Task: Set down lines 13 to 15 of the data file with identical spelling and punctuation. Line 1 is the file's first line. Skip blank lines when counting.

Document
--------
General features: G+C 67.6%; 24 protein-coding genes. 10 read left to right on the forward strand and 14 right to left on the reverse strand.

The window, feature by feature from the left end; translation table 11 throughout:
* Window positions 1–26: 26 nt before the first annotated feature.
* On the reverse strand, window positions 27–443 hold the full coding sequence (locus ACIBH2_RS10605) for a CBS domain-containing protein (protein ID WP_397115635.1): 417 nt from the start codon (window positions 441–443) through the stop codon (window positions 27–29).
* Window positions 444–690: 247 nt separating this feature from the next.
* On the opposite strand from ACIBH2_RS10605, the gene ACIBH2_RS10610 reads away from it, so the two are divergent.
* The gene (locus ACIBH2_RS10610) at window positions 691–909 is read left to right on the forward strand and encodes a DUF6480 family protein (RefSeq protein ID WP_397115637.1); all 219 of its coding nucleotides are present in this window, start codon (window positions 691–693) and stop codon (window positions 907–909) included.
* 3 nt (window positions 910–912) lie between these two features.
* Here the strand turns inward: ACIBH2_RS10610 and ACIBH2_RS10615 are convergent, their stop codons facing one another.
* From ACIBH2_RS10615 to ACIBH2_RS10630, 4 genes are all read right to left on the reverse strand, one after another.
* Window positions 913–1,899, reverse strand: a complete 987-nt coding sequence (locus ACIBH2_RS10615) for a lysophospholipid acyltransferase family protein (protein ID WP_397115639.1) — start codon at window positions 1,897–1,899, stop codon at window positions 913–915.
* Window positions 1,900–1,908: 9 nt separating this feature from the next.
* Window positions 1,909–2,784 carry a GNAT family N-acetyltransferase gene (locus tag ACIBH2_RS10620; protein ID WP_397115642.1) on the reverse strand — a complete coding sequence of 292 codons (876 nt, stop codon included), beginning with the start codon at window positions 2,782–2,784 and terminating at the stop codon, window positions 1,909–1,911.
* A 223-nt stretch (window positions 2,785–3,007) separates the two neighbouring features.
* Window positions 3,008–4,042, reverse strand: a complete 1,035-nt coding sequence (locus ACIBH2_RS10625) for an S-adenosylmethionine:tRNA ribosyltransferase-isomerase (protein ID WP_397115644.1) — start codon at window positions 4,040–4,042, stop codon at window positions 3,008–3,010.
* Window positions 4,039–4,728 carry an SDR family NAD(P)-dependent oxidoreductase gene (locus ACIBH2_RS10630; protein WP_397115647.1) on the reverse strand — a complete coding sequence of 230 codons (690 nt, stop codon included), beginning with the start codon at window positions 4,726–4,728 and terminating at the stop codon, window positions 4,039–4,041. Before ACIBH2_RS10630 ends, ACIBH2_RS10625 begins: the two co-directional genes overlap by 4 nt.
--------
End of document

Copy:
* Window positions 1,909–2,784 carry a GNAT family N-acetyltransferase gene (locus tag ACIBH2_RS10620; protein ID WP_397115642.1) on the reverse strand — a complete coding sequence of 292 codons (876 nt, stop codon included), beginning with the start codon at window positions 2,782–2,784 and terminating at the stop codon, window positions 1,909–1,911.
* A 223-nt stretch (window positions 2,785–3,007) separates the two neighbouring features.
* Window positions 3,008–4,042, reverse strand: a complete 1,035-nt coding sequence (locus ACIBH2_RS10625) for an S-adenosylmethionine:tRNA ribosyltransferase-isomerase (protein ID WP_397115644.1) — start codon at window positions 4,040–4,042, stop codon at window positions 3,008–3,010.